Removal of malaria-infected red blood cells using magnetic cell separators: A computational study.
Date of Original Version
Abstract or Description
High gradient magnetic field separators have been widely used in a variety of biological applications. Recently, the use of magnetic separators to remove malaria-infected red blood cells (pRBCs) from blood circulation in patients with severe malaria has been proposed in a dialysis-like treatment. The capture efficiency of this process depends on many interrelated design variables and constraints such as magnetic pole array pitch, chamber height, and flow rate. In this paper, we model the malaria-infected RBCs (pRBCs) as paramagnetic particles suspended in a Newtonian fluid. Trajectories of the infected cells are numerically calculated inside a micro-channel exposed to a periodic magnetic field gradient. First-order stiff ordinary differential equations (ODEs) governing the trajectory of particles under periodic magnetic fields due to an array of wires are solved numerically using the 1(st) -5(th) order adaptive step Runge-Kutta solver. The numerical experiments show that in order to achieve a capture efficiency of 99% for the pRBCs it is required to have a longer length than 80 mm; this implies that in principle, using optimization techniques the length could be adjusted, i.e., shortened to achieve 99% capture efficiency of the pRBCs.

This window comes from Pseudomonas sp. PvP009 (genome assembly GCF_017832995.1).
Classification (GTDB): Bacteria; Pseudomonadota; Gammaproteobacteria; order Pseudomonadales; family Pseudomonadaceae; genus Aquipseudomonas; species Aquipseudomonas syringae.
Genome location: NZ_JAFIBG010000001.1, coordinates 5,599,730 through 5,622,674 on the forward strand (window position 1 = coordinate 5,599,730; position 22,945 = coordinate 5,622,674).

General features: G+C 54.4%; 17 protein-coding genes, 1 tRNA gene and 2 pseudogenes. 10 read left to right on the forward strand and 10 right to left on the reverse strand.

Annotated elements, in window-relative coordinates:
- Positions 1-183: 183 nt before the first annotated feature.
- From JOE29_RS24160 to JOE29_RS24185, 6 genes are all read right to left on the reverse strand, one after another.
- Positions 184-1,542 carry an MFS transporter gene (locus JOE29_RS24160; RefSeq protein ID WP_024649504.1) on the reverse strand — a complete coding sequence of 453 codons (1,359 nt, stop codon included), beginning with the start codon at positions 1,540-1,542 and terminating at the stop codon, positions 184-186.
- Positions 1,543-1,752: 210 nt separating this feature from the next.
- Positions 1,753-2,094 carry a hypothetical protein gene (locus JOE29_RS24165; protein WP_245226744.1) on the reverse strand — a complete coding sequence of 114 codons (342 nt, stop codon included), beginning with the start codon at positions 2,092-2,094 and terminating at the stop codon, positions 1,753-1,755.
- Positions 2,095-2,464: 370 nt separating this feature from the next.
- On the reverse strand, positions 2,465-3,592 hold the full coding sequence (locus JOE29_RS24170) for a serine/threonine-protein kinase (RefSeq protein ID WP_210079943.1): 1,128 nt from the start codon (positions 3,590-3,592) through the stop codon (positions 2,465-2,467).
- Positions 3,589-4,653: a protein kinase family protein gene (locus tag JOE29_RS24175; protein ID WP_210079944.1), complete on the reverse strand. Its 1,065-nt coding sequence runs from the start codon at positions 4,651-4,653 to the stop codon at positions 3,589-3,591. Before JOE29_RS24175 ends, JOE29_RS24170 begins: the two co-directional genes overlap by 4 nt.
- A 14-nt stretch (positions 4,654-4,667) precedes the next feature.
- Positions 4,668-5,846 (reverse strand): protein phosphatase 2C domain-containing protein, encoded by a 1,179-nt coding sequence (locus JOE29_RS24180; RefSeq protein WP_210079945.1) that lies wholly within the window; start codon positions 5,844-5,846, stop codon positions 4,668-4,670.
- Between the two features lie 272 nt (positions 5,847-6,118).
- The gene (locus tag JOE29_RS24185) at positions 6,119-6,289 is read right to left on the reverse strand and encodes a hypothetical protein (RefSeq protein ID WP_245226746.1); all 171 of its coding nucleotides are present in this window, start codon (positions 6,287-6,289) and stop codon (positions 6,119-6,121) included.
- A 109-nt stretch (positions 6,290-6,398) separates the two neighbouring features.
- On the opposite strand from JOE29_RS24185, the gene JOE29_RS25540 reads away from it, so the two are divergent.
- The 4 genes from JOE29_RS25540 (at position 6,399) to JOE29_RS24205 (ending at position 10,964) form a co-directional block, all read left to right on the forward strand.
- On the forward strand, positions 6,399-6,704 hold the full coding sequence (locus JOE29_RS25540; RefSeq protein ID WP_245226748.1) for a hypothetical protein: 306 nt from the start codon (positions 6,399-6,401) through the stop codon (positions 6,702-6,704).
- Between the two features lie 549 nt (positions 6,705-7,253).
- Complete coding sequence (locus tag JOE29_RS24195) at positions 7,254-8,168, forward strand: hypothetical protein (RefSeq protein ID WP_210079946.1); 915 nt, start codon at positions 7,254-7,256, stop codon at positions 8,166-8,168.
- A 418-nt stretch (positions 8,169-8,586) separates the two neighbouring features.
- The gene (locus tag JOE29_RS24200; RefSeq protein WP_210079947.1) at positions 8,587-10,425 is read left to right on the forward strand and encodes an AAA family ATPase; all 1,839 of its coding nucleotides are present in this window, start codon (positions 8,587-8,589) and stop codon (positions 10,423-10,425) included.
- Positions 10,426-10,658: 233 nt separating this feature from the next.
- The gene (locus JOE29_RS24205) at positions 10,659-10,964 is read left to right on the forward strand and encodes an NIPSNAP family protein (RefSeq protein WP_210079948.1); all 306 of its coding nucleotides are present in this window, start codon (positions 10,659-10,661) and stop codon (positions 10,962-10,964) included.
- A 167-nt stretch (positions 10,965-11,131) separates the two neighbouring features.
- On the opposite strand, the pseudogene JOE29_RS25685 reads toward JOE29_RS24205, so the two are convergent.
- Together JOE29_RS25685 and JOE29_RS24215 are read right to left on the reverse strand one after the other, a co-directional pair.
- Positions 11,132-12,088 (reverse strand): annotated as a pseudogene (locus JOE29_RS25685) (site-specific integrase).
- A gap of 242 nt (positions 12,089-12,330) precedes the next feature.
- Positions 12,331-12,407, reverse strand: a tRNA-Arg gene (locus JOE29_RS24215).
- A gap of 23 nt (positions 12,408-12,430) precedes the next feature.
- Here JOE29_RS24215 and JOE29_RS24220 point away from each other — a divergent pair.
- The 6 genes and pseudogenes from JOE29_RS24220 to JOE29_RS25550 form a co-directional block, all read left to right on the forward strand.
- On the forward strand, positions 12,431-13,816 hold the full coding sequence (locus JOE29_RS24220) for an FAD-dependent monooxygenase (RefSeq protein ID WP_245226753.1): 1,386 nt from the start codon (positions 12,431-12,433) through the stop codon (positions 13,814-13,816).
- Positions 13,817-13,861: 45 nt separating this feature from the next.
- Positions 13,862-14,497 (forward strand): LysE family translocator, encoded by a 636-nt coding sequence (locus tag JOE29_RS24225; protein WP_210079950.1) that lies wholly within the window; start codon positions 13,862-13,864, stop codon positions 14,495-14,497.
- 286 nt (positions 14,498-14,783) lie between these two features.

Applied Mathematics and Computation, 218, 12, 6841-6850.